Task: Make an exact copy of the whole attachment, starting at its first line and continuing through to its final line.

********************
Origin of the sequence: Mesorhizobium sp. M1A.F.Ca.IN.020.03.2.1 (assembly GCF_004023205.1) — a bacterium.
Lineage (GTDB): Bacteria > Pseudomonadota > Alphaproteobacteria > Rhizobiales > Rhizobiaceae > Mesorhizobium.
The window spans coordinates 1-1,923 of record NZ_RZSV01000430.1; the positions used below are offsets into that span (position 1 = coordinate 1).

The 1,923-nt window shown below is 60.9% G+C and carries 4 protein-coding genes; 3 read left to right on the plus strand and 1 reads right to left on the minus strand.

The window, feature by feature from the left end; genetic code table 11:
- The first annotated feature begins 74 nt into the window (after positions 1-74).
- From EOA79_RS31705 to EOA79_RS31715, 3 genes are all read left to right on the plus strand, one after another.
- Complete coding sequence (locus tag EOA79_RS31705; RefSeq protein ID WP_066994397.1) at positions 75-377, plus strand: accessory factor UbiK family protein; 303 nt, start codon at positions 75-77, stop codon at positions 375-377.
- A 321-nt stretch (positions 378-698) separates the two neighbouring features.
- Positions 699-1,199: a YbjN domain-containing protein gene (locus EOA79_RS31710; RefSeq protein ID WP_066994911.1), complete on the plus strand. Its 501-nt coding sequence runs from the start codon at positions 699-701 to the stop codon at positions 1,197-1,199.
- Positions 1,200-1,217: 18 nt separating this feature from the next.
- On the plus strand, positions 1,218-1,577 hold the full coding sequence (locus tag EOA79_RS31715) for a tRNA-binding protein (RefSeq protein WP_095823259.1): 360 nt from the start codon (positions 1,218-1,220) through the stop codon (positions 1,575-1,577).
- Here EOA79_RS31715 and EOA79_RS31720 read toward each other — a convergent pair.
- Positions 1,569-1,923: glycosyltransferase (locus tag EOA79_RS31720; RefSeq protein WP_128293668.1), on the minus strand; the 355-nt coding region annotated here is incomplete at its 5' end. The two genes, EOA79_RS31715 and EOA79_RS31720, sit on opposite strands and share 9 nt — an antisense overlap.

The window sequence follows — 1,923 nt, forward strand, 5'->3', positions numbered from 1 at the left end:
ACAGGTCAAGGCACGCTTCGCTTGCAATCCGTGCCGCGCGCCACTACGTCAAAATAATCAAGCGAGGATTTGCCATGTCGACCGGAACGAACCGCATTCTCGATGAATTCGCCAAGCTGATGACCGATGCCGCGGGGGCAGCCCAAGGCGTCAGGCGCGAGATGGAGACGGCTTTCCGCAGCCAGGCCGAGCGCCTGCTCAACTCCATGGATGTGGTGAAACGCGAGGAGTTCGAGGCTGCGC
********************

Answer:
Origin of the sequence: Mesorhizobium sp. M1A.F.Ca.IN.020.03.2.1 (assembly GCF_004023205.1) — a bacterium.
Lineage (GTDB): Bacteria > Pseudomonadota > Alphaproteobacteria > Rhizobiales > Rhizobiaceae > Mesorhizobium.
The window spans coordinates 1-1,923 of record NZ_RZSV01000430.1; the positions used below are offsets into that span (position 1 = coordinate 1).

The 1,923-nt window shown below is 60.9% G+C and carries 4 protein-coding genes; 3 read left to right on the plus strand and 1 reads right to left on the minus strand.

The window, feature by feature from the left end; genetic code table 11:
- The first annotated feature begins 74 nt into the window (after positions 1-74).
- From EOA79_RS31705 to EOA79_RS31715, 3 genes are all read left to right on the plus strand, one after another.
- Complete coding sequence (locus tag EOA79_RS31705; RefSeq protein ID WP_066994397.1) at positions 75-377, plus strand: accessory factor UbiK family protein; 303 nt, start codon at positions 75-77, stop codon at positions 375-377.
- A 321-nt stretch (positions 378-698) separates the two neighbouring features.
- Positions 699-1,199: a YbjN domain-containing protein gene (locus EOA79_RS31710; RefSeq protein ID WP_066994911.1), complete on the plus strand. Its 501-nt coding sequence runs from the start codon at positions 699-701 to the stop codon at positions 1,197-1,199.
- Positions 1,200-1,217: 18 nt separating this feature from the next.
- On the plus strand, positions 1,218-1,577 hold the full coding sequence (locus tag EOA79_RS31715) for a tRNA-binding protein (RefSeq protein WP_095823259.1): 360 nt from the start codon (positions 1,218-1,220) through the stop codon (positions 1,575-1,577).
- Here EOA79_RS31715 and EOA79_RS31720 read toward each other — a convergent pair.
- Positions 1,569-1,923: glycosyltransferase (locus tag EOA79_RS31720; RefSeq protein WP_128293668.1), on the minus strand; the 355-nt coding region annotated here is incomplete at its 5' end. The two genes, EOA79_RS31715 and EOA79_RS31720, sit on opposite strands and share 9 nt — an antisense overlap.

The window sequence follows — 1,923 nt, forward strand, 5'->3', positions numbered from 1 at the left end:
ACAGGTCAAGGCACGCTTCGCTTGCAATCCGTGCCGCGCGCCACTACGTCAAAATAATCAAGCGAGGATTTGCCATGTCGACCGGAACGAACCGCATTCTCGATGAATTCGCCAAGCTGATGACCGATGCCGCGGGGGCAGCCCAAGGCGTCAGGCGCGAGATGGAGACGGCTTTCCGCAGCCAGGCCGAGCGCCTGCTCAACTCCATGGATGTGGTGAAACGCGAGGAGTTCGAGGCTGCGC